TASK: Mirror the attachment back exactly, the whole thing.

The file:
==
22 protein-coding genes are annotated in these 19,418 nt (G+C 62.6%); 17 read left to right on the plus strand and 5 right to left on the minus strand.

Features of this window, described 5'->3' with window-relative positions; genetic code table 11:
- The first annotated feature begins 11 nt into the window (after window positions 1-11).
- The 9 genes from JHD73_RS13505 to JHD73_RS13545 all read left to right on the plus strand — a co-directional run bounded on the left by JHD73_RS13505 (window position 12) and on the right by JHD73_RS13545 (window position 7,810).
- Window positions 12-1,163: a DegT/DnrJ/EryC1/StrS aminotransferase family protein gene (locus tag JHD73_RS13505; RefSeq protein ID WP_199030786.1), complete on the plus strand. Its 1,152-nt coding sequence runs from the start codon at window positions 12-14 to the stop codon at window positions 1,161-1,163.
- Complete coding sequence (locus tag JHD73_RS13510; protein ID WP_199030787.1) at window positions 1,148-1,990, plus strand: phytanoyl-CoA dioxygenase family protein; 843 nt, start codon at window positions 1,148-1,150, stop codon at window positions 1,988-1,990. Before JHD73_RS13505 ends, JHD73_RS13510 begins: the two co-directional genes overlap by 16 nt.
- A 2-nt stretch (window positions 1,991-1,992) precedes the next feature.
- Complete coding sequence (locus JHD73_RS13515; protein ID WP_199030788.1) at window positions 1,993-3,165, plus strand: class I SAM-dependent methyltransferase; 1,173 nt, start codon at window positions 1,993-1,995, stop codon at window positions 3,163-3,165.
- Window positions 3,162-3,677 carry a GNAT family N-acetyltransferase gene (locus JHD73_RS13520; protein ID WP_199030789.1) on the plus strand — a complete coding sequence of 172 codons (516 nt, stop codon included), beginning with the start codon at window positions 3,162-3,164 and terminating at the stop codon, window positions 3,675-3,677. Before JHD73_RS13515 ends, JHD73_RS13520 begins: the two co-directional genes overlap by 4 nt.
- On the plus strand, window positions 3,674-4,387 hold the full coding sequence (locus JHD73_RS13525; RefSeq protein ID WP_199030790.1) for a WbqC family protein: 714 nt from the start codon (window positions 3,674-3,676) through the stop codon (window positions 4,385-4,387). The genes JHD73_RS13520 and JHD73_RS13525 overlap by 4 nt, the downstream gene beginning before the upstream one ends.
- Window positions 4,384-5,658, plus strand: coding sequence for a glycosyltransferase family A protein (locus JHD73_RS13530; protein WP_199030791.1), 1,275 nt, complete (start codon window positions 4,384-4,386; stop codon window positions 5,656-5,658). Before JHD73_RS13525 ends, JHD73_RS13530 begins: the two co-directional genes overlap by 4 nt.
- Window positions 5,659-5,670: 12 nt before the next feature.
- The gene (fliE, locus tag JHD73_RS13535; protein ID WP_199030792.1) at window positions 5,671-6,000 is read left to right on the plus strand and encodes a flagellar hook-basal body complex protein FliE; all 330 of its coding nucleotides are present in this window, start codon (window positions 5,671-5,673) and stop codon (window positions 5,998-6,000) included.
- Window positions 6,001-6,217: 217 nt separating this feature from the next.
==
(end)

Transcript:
22 protein-coding genes are annotated in these 19,418 nt (G+C 62.6%); 17 read left to right on the plus strand and 5 right to left on the minus strand.

Features of this window, described 5'->3' with window-relative positions; genetic code table 11:
- The first annotated feature begins 11 nt into the window (after window positions 1-11).
- The 9 genes from JHD73_RS13505 to JHD73_RS13545 all read left to right on the plus strand — a co-directional run bounded on the left by JHD73_RS13505 (window position 12) and on the right by JHD73_RS13545 (window position 7,810).
- Window positions 12-1,163: a DegT/DnrJ/EryC1/StrS aminotransferase family protein gene (locus tag JHD73_RS13505; RefSeq protein ID WP_199030786.1), complete on the plus strand. Its 1,152-nt coding sequence runs from the start codon at window positions 12-14 to the stop codon at window positions 1,161-1,163.
- Complete coding sequence (locus tag JHD73_RS13510; protein ID WP_199030787.1) at window positions 1,148-1,990, plus strand: phytanoyl-CoA dioxygenase family protein; 843 nt, start codon at window positions 1,148-1,150, stop codon at window positions 1,988-1,990. Before JHD73_RS13505 ends, JHD73_RS13510 begins: the two co-directional genes overlap by 16 nt.
- A 2-nt stretch (window positions 1,991-1,992) precedes the next feature.
- Complete coding sequence (locus JHD73_RS13515; protein ID WP_199030788.1) at window positions 1,993-3,165, plus strand: class I SAM-dependent methyltransferase; 1,173 nt, start codon at window positions 1,993-1,995, stop codon at window positions 3,163-3,165.
- Window positions 3,162-3,677 carry a GNAT family N-acetyltransferase gene (locus JHD73_RS13520; protein ID WP_199030789.1) on the plus strand — a complete coding sequence of 172 codons (516 nt, stop codon included), beginning with the start codon at window positions 3,162-3,164 and terminating at the stop codon, window positions 3,675-3,677. Before JHD73_RS13515 ends, JHD73_RS13520 begins: the two co-directional genes overlap by 4 nt.
- On the plus strand, window positions 3,674-4,387 hold the full coding sequence (locus JHD73_RS13525; RefSeq protein ID WP_199030790.1) for a WbqC family protein: 714 nt from the start codon (window positions 3,674-3,676) through the stop codon (window positions 4,385-4,387). The genes JHD73_RS13520 and JHD73_RS13525 overlap by 4 nt, the downstream gene beginning before the upstream one ends.
- Window positions 4,384-5,658, plus strand: coding sequence for a glycosyltransferase family A protein (locus JHD73_RS13530; protein WP_199030791.1), 1,275 nt, complete (start codon window positions 4,384-4,386; stop codon window positions 5,656-5,658). Before JHD73_RS13525 ends, JHD73_RS13530 begins: the two co-directional genes overlap by 4 nt.
- Window positions 5,659-5,670: 12 nt before the next feature.
- The gene (fliE, locus tag JHD73_RS13535; protein ID WP_199030792.1) at window positions 5,671-6,000 is read left to right on the plus strand and encodes a flagellar hook-basal body complex protein FliE; all 330 of its coding nucleotides are present in this window, start codon (window positions 5,671-5,673) and stop codon (window positions 5,998-6,000) included.
- Window positions 6,001-6,217: 217 nt separating this feature from the next.